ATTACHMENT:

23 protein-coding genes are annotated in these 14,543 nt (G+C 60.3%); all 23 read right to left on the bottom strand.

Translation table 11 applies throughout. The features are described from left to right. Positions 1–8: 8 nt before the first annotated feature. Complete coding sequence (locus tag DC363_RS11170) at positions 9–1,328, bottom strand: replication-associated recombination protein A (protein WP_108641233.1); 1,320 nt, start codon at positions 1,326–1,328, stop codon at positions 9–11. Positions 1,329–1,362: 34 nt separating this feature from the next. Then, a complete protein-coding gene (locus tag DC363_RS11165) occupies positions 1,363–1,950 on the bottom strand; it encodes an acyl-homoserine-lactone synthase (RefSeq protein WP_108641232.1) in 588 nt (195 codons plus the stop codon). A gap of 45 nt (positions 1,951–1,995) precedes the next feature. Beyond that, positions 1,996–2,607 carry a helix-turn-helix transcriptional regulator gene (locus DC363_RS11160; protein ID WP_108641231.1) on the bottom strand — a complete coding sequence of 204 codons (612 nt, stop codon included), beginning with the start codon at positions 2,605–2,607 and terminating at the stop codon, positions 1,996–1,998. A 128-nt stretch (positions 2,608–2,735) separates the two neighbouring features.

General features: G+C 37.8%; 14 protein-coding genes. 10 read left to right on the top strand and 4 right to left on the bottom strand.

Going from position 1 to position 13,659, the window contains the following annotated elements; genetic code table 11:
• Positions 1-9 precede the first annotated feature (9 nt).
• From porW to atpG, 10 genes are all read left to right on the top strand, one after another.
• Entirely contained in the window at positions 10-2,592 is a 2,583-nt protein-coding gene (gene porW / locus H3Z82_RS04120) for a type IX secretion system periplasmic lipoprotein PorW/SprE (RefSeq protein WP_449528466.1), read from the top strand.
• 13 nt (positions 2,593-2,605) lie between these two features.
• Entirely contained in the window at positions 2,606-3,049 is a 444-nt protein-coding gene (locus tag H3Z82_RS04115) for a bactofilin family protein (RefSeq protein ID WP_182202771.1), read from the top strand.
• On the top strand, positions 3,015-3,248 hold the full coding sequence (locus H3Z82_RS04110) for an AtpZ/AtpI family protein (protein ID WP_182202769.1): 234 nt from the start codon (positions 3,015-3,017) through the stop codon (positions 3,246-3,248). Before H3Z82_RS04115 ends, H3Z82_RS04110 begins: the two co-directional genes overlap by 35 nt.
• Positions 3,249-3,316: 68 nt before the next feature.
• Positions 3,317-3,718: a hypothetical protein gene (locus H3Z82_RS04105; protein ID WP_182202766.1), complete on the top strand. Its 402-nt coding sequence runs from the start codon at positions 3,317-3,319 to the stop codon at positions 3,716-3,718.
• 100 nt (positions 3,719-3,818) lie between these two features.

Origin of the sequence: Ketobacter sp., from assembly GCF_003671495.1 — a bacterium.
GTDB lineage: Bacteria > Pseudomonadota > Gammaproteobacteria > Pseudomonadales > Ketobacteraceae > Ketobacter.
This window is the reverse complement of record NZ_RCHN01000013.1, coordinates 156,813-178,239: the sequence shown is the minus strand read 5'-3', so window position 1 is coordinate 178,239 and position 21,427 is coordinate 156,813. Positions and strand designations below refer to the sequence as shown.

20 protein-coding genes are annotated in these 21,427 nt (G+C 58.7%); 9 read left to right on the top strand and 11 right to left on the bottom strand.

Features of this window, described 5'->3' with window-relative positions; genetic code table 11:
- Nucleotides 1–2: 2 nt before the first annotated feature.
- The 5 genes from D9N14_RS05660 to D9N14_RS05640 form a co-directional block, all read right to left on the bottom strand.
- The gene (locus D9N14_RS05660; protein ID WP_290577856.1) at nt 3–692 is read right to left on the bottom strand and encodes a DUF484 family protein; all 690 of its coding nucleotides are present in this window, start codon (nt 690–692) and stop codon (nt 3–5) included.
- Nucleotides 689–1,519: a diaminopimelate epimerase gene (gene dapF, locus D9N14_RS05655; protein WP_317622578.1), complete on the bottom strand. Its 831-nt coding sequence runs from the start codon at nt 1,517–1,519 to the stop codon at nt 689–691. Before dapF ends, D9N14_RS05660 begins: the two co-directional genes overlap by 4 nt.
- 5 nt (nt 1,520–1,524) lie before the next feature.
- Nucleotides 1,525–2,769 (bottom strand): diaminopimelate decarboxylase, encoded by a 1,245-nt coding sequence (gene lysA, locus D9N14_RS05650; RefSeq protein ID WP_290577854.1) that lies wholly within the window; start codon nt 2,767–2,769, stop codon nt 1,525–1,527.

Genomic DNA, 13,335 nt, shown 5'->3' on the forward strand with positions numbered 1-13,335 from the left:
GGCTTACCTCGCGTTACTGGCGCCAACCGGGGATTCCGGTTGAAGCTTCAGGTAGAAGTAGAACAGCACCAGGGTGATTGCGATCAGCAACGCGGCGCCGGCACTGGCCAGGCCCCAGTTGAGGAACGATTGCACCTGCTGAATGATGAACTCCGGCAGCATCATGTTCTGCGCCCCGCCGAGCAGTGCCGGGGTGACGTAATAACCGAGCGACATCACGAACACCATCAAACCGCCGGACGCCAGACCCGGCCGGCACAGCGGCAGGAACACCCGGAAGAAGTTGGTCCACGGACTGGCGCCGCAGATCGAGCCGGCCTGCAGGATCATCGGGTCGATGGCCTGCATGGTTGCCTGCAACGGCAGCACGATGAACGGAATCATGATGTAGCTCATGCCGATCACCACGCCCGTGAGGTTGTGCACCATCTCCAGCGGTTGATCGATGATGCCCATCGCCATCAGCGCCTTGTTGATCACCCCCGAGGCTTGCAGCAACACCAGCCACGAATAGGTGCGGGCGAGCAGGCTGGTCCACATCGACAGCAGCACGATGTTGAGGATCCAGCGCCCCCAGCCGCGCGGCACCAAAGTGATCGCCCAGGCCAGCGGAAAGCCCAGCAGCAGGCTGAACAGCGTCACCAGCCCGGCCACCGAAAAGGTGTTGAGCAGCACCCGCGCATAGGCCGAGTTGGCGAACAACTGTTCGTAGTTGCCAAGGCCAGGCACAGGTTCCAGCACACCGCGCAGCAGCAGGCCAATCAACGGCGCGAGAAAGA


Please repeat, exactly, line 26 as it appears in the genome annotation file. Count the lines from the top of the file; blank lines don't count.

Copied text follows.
GGCTTACCTCGCGTTACTGGCGCCAACCGGGGATTCCGGTTGAAGCTTCAGGTAGAAGTAGAACAGCACCAGGGTGATTGCGATCAGCAACGCGGCGCCGGCACTGGCCAGGCCCCAGTTGAGGAACGATTGCACCTGCTGAATGATGAACTCCGGCAGCATCATGTTCTGCGCCCCGCCGAGCAGTGCCGGGGTGACGTAATAACCGAGCGACATCACGAACACCATCAAACCGCCGGACGCCAGACCCGGCCGGCACAGCGGCAGGAACACCCGGAAGAAGTTGGTCCACGGACTGGCGCCGCAGATCGAGCCGGCCTGCAGGATCATCGGGTCGATGGCCTGCATGGTTGCCTGCAACGGCAGCACGATGAACGGAATCATGATGTAGCTCATGCCGATCACCACGCCCGTGAGGTTGTGCACCATCTCCAGCGGTTGATCGATGATGCCCATCGCCATCAGCGCCTTGTTGATCACCCCCGAGGCTTGCAGCAACACCAGCCACGAATAGGTGCGGGCGAGCAGGCTGGTCCACATCGACAGCAGCACGATGTTGAGGATCCAGCGCCCCCAGCCGCGCGGCACCAAAGTGATCGCCCAGGCCAGCGGAAAGCCCAGCAGCAGGCTGAACAGCGTCACCAGCCCGGCCACCGAAAAGGTGTTGAGCAGCACCCGCGCATAGGCCGAGTTGGCGAACAACTGTTCGTAGTTGCCAAGGCCAGGCACAGGTTCCAGCACACCGCGCAGCAGCAGGCCAATCAACGGCGCGAGAAAGA